Ask Miriam | How Do You Say ‘No’ to Mom for Seder?

Pesah celebration concept jewish Passover holiday egg and seder plate
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Dear Miriam,

I was supposed to host my extended family, including my mom, for sedarim this year. The rest of the extended family lives in New York City, and we have already discussed that they are not coming. I am struggling with how to tell my mom not to come as well. It is the safest option, but I feel so much guilt about relegating her to being alone for all of Pesach. I am wondering if you have advice about: (1) How I should be framing this issue for myself, and (2) How I should talk to my mom about it? 


Seder Struggles


Dear Struggles,

I am committed to answering as many of these questions that come in between now and Passover as possible. It may feel repetitive, but repetition is crucial: Stay home unless you must go out. Only spend time with the people living in your household. Of course, we want Passover (or other holidays, milestones and celebrations) to be the exception, but unless you’re an essential employee going to work or you’re going to the grocery store or pharmacy to buy necessary provisions, there really are no exceptions. 

Know that this is hard. Accept your own sadness. Remind yourself you’re doing this for the safety and health of your mom and your family members, for the health care workers fighting this crisis and for the public good. As much as the circumstances may make you (and your mom) feel alone, in fact, you are part of the global Jewish community all facing the exact same circumstances and disappointments.

Call your mom if you feel like you are capable of having this conversation without your emotions spiraling out of control and without being swayed if she tries to convince you to host her. Think about the conversation as confirming rather than informing. “I’m so disappointed we won’t be able to host you for Pesach this year, but I know it’s the safest choice for everyone involved.” Ask her if she wants help thinking through her options for being alone, and then commit to sharing resources, helping with grocery delivery and video chatting with her during the holiday.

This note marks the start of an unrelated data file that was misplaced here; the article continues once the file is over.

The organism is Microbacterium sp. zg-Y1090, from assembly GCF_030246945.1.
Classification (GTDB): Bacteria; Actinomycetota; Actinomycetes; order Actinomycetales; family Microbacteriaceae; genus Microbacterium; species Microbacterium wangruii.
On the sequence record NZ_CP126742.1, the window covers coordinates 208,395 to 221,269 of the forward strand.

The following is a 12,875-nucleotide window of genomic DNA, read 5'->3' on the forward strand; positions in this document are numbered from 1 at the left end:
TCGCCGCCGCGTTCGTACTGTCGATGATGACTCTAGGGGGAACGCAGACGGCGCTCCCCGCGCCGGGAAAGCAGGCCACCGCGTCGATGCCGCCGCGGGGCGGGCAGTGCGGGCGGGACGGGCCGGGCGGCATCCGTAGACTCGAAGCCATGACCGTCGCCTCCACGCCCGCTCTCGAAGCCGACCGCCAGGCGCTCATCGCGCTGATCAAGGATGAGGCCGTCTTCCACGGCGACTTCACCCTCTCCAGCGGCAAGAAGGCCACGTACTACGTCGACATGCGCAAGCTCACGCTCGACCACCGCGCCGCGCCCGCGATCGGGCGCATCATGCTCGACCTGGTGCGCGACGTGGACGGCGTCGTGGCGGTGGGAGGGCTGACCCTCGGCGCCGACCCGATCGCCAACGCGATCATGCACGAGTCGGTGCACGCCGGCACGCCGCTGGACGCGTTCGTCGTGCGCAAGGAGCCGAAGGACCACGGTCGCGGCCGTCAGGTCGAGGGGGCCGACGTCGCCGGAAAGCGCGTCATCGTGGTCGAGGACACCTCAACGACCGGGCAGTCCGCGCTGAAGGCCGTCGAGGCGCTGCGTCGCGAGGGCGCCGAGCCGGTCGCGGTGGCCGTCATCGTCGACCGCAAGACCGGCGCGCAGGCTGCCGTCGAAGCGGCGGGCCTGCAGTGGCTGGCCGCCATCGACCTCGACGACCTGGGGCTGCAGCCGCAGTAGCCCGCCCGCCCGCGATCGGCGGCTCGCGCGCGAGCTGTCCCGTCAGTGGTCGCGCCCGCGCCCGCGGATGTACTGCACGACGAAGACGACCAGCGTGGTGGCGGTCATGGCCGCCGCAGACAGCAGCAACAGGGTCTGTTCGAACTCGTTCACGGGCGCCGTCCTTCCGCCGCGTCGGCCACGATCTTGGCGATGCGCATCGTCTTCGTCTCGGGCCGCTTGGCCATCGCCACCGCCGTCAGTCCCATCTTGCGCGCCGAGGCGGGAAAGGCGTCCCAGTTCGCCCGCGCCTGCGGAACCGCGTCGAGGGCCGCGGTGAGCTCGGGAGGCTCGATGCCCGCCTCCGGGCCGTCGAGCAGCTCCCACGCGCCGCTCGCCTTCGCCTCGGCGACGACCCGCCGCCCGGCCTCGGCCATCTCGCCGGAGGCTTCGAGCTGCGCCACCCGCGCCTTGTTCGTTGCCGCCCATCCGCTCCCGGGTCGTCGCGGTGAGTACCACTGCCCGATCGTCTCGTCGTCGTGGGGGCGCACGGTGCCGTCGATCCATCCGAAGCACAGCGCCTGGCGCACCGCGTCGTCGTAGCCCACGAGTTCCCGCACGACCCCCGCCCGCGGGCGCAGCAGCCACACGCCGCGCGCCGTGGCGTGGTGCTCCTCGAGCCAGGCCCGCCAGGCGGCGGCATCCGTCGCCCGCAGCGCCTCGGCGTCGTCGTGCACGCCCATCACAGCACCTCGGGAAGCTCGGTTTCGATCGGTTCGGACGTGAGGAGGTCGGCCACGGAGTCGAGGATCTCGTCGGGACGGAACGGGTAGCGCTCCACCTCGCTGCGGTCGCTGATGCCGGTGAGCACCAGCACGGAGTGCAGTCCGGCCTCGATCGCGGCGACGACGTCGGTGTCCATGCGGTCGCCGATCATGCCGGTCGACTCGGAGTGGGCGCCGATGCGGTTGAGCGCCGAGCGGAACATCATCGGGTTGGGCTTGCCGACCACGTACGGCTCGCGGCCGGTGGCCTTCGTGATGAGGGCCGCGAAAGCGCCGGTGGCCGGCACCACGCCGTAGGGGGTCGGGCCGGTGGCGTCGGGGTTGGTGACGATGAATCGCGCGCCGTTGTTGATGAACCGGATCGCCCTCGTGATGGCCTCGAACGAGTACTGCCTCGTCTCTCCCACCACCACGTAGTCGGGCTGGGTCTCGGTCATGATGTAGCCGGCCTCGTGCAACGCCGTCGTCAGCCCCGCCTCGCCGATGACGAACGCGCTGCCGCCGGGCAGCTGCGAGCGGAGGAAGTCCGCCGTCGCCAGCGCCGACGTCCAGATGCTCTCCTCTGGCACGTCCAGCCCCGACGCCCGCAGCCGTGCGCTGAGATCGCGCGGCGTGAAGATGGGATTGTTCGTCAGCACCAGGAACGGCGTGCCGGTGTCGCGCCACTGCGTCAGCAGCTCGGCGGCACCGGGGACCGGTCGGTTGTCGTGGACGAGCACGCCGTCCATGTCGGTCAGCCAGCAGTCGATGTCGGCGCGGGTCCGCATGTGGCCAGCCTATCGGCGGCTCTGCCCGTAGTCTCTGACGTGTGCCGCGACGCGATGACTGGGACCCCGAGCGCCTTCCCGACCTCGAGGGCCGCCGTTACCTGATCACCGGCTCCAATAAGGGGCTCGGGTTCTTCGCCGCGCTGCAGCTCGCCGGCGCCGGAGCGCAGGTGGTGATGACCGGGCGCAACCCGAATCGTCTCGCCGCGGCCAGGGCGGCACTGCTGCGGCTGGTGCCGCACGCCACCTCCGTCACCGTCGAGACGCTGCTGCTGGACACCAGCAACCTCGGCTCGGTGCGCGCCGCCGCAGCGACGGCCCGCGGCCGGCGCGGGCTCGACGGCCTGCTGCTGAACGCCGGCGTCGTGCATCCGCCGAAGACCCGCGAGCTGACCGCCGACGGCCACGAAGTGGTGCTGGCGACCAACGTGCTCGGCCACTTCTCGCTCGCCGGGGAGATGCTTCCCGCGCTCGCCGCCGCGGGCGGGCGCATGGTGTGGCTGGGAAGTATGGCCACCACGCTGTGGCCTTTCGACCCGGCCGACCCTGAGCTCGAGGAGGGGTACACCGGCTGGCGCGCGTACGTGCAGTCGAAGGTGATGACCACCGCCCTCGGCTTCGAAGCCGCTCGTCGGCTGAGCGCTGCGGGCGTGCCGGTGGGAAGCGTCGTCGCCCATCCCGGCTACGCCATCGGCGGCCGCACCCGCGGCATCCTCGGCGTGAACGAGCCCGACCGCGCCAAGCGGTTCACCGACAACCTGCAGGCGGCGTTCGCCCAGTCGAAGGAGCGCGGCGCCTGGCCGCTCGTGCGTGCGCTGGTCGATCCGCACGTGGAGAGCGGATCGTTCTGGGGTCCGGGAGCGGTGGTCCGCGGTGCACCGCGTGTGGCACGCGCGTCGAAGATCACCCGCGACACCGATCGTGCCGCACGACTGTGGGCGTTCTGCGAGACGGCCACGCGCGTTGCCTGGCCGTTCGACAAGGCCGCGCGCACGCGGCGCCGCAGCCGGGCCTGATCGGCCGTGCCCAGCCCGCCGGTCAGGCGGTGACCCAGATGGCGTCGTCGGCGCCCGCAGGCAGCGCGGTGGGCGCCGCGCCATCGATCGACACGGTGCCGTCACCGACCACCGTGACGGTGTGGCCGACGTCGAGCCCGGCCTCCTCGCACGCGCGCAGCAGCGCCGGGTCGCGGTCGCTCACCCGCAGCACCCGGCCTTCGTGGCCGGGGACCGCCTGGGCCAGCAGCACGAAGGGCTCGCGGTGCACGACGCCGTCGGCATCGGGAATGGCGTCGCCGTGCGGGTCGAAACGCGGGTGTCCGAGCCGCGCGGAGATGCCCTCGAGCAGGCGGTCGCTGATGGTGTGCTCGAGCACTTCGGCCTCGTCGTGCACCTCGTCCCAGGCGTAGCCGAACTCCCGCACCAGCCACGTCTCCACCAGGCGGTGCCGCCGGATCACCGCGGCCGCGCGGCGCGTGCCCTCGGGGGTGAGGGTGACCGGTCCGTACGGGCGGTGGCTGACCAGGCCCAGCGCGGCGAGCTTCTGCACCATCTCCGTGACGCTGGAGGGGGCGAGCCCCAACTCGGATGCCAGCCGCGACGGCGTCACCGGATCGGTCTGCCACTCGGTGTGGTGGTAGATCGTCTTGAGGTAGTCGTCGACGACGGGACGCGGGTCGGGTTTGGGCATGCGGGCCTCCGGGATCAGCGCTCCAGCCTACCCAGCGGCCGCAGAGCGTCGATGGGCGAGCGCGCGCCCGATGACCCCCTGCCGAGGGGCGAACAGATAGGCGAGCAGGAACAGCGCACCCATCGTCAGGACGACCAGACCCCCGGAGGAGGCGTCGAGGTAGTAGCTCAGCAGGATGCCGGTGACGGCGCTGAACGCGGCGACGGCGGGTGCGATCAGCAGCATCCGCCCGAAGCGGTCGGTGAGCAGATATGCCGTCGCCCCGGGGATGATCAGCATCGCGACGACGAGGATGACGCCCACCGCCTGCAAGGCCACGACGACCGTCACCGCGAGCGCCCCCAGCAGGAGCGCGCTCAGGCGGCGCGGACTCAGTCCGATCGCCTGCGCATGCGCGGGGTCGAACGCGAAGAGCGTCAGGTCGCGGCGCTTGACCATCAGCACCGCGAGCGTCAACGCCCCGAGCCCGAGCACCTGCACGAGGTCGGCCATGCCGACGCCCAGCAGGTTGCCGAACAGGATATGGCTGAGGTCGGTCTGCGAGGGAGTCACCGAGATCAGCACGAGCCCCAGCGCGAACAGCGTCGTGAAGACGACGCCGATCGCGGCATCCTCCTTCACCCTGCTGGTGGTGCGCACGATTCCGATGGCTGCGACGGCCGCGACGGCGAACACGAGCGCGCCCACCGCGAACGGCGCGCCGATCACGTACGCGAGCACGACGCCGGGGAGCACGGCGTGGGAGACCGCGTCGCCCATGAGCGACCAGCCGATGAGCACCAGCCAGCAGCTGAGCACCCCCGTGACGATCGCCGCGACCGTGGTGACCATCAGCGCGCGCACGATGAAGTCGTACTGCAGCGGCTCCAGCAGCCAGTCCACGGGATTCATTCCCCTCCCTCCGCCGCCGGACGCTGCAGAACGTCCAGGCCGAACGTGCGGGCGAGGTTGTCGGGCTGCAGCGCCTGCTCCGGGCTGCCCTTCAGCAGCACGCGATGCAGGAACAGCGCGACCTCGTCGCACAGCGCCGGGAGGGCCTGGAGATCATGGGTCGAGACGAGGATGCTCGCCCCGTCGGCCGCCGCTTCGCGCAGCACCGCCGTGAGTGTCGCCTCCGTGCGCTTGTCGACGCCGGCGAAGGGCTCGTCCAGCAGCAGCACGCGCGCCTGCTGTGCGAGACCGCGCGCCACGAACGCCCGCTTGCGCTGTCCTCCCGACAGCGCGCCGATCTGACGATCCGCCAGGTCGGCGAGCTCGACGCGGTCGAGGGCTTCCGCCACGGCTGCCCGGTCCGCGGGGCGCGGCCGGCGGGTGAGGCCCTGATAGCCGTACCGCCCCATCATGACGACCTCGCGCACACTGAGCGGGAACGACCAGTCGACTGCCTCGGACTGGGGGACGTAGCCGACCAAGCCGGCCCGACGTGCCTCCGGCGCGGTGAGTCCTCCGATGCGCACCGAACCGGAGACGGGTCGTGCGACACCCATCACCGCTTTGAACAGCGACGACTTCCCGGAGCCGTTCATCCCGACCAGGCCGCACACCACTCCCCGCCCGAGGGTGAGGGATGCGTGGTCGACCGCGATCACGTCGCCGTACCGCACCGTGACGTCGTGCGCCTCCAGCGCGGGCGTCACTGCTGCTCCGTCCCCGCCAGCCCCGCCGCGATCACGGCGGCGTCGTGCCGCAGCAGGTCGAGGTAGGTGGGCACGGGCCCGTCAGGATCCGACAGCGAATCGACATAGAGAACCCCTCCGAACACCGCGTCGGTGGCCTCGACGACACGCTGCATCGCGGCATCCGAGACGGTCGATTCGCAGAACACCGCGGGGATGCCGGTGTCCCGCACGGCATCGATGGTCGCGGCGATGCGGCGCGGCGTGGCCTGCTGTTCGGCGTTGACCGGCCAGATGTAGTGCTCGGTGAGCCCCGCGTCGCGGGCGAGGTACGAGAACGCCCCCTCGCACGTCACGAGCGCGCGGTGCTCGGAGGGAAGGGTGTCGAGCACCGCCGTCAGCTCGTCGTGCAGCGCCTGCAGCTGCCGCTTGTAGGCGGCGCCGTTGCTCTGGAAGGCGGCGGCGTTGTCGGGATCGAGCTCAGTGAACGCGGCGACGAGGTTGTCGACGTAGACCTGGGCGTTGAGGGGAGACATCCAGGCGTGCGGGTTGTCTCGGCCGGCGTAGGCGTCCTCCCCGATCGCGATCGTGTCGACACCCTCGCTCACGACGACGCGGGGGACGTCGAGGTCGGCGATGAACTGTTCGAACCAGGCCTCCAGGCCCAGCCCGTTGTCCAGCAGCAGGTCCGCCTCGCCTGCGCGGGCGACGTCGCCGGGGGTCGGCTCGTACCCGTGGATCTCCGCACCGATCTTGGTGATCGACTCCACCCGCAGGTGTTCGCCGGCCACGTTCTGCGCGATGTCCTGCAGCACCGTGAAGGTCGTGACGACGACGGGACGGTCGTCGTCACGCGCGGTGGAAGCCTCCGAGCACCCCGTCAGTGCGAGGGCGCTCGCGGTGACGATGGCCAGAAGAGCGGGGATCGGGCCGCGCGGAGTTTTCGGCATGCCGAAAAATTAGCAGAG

If you think this won’t go well as a phone call, put it in an email. Share some links, share your sadness and promise that you’ll talk frequently. You can also share with her that many synagogues, denominational movements and local Boards of Rabbis (including Philadelphia’s) have put out statements about the necessity of limiting seder guests to those living in your home already. If your mom remains unconvinced, encourage her to talk to a trusted rabbi or other religious or public health official in her own community.

There have been some powerful commentaries circulating about the idea that, before the Exodus, during the plagues, many Hebrews were alone in their own homes. In some ways, this year’s seder might more closely approximate the fear, isolation and uncertainty that preceded the Exodus more than any other Passover most of us have ever experienced. I urge you — and your mom — to do your very best to look toward the redemptive, virus-free, non-quarantined future and plan to be together, hopefully, very soon.

Be well,



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